Lately there were a lot of news and speculations that more and more 3D HDTV manufacturers are going to be releasing passive 3D products, even top names like Sony and Panasonic that were solely focused on active 3D solutions are apparently going to be making passive 3D HDTVs. But is passive 3D technology better than active and what is the reason it is getting more and more interest from the companies making 3D HDTVs? Well, the major advantage is that products based on passive 3D technology are cheaper and easier to produce, and you can get dozens of passive 3D glasses at the price of a single pair of active 3D ones. Does that make passive 3D better – no, it does not, but for more price conscious customers these solutions are considered more attractive. Of course there is the fact that passive 3D glasses are easier to adjust and less people are having issues wearing them as opposed to active shutter glasses, but then again there are disadvantages in the passive 3D technology as well, one of the major ones being the reduced in two vertical resolution when in 2D mode.
LG Electronics is probably going to be the big winner of all this increase in interest in passive 3D technology as it is one of the largest manufacturers and suppliers supporting passive 3D technology, but the company is already looking beyond passive 3D – into autosterescopic 3D solutions. The other big Korean brand – Samsung is still one of the largest active 3D HDTV supporter and although they also had interest into passive 3D technology they have apparently abandoned what they were working on in terms of next generation of passive 3D technology. Up until a few months ago the company was in partnership with RealD in order to develop a passive 3D solution with true Full HD resolution in 3D mode as well, but apparently the work on that has been suspended until RealD finds another partner.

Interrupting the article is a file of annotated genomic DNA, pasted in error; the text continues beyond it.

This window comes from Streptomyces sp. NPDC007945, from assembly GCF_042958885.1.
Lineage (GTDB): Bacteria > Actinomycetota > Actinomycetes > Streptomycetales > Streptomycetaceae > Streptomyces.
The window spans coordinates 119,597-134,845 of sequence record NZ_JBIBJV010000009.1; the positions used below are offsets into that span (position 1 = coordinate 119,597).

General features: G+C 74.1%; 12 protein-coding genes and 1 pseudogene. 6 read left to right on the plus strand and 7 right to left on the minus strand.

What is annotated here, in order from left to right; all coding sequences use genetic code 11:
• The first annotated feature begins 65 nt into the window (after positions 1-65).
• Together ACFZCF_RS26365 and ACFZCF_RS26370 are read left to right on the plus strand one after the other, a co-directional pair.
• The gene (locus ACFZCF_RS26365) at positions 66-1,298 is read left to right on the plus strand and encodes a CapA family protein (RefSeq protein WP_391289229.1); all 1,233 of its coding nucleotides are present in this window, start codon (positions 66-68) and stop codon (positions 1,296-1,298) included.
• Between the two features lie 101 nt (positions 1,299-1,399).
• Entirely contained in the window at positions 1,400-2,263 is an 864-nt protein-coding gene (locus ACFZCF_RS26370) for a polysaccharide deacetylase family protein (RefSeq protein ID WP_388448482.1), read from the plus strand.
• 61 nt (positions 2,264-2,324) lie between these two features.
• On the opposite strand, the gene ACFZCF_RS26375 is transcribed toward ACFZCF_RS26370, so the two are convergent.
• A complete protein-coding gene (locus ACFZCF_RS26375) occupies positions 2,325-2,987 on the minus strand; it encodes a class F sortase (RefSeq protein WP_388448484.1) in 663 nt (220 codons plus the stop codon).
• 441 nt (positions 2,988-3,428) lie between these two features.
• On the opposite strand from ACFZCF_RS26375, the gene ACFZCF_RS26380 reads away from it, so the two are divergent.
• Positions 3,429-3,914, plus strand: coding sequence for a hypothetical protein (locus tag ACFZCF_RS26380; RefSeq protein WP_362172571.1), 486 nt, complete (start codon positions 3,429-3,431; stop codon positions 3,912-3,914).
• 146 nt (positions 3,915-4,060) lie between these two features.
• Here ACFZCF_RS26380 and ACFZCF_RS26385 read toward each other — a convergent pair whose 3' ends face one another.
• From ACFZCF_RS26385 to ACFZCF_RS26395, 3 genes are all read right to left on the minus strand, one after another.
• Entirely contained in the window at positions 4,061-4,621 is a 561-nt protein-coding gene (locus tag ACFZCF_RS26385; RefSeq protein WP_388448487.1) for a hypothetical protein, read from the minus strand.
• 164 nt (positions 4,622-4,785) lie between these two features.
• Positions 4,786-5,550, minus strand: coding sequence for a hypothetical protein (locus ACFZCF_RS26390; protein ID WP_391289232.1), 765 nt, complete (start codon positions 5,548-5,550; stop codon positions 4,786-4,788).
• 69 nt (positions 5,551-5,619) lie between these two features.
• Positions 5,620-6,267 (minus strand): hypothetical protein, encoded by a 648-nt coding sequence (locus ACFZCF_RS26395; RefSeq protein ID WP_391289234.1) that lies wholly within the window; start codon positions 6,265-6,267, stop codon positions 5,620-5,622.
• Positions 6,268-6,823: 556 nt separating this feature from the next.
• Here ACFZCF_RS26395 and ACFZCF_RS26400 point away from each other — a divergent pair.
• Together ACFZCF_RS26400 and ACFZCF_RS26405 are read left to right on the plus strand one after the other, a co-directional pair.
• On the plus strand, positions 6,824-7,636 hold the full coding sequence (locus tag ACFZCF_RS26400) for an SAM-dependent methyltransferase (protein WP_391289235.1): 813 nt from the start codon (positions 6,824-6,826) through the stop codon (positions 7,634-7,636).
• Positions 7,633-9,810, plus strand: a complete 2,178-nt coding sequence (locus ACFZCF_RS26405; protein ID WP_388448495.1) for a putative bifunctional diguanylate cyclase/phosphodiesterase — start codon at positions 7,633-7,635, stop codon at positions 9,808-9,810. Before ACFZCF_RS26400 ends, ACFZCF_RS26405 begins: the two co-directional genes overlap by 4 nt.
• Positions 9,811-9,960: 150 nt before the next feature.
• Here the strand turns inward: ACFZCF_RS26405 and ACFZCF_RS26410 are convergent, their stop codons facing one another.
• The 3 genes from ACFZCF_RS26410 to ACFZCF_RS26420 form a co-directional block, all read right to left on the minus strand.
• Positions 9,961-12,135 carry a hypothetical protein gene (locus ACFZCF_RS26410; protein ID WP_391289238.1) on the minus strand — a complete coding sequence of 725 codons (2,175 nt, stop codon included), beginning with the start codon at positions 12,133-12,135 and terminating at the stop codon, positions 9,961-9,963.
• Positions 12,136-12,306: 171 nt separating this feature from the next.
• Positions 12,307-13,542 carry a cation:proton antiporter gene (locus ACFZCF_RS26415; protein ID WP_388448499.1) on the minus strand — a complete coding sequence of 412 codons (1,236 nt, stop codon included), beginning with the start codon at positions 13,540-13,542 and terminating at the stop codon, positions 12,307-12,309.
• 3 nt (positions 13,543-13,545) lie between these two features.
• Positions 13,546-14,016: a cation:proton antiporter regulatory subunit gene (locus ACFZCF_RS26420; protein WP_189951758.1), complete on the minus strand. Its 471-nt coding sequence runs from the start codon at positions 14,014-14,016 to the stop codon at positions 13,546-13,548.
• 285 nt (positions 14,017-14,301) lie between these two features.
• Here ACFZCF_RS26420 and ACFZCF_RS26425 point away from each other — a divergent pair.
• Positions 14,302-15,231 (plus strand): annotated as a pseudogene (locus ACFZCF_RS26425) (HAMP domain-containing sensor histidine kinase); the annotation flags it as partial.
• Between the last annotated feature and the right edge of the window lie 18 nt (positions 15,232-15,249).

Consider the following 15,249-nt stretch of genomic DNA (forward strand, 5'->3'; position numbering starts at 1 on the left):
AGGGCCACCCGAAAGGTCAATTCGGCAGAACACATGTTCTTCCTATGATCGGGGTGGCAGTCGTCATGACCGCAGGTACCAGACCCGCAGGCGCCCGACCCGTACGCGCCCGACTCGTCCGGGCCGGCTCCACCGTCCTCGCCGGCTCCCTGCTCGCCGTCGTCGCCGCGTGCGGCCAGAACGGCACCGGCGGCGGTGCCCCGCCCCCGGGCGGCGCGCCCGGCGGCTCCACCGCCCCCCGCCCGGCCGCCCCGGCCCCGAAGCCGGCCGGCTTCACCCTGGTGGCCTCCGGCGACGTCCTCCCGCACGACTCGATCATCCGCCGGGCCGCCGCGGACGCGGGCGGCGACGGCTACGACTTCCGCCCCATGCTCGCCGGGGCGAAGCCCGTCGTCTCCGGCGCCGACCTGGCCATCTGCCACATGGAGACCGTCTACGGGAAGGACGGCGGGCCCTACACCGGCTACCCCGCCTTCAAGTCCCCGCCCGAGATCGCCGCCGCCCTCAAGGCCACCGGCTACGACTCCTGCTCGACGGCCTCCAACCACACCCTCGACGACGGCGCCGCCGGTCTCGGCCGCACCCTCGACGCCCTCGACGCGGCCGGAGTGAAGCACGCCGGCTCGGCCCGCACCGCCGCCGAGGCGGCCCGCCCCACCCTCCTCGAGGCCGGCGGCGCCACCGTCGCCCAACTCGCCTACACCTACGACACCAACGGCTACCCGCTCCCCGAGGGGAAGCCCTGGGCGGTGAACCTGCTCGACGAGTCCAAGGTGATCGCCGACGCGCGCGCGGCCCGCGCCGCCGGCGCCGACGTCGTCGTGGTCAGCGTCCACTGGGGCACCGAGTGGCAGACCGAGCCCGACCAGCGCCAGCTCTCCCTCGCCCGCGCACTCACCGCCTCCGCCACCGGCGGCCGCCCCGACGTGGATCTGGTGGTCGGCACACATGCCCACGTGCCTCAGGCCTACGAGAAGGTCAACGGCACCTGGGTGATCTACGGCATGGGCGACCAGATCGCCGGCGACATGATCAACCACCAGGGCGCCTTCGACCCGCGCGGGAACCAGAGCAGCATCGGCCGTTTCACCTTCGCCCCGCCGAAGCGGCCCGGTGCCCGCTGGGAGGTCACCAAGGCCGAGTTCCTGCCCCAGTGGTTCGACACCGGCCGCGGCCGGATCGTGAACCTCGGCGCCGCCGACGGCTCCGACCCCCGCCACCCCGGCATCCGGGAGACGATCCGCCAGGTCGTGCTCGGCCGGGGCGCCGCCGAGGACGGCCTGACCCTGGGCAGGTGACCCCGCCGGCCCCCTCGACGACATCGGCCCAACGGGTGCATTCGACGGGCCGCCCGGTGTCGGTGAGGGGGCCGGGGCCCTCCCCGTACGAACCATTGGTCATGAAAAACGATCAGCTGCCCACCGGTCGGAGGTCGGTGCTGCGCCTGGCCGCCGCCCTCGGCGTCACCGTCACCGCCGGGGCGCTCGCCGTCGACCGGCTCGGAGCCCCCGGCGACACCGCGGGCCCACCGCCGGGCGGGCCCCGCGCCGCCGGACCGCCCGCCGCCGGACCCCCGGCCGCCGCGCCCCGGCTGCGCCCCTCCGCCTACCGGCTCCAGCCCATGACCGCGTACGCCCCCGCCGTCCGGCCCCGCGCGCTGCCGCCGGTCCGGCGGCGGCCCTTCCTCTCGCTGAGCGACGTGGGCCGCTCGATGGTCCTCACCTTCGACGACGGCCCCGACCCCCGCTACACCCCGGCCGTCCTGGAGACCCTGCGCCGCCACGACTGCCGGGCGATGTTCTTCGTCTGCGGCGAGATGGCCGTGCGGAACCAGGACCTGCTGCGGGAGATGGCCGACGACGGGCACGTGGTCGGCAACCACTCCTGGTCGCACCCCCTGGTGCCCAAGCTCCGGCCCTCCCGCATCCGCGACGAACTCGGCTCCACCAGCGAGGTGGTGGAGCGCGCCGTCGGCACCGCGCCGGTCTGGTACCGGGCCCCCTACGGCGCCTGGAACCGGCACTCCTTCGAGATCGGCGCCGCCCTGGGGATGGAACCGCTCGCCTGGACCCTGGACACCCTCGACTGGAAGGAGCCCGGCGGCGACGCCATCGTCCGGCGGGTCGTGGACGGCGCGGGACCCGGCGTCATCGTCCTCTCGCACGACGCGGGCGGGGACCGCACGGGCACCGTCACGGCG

Now, setting aside the use of 3D HDTVs for watching 3D movies, if you consider the use of the larger screen TV sets for stereoscopic 3D gaming, the passive 3D technology is not at a significant disadvantage. The reason for that lies in the limitation of the HDMI 1.4(a) stereo specifications that currently pretty much limit you to 1080p 24Hz 3D mode and that is good for movies, but for games you would need to play in the 720p 50/60Hz 3D mode. On passive 3D HDTVs however you are able to bypass the HDMI 1.4 frame packaging if your middle-ware software for providing stereo 3D output supports Row Interleaved output and thus get 1080p 60Hz with half vertical resolution in stereo 3D mode. And there are actually quite a lot of people that prefer to get passive 3D for gaming due to this limitation of the HDMI 1.4 interface specifics than to go for an active solution and be limited in playing at 720p resolution. This of course is true if you are going for a 3D HDTV with the main purpose to use it for gaming in stereo 3D mode, but most people still by 3D-capable television sets for watching TV or Movies on them, not to play games in 3D. And while the same thing about the resolution of the passive 3D technology applies to 3D monitors, the active 3D monitors on the other hand support full 1080p resolution with wither 120Hz refresh rate in 2D mode or with up to 60Hz in 3D mode per eye (if the monitor is equipped with DL-DVI or DisplayPort interface). So for stereoscopic 3D gamers active 3D monitors are still the proffered solution and more and more traditional gamers are also switching to these 3D-capable active monitors in order to be able to use them to play games in 2D mode with the 120Hz refresh rate.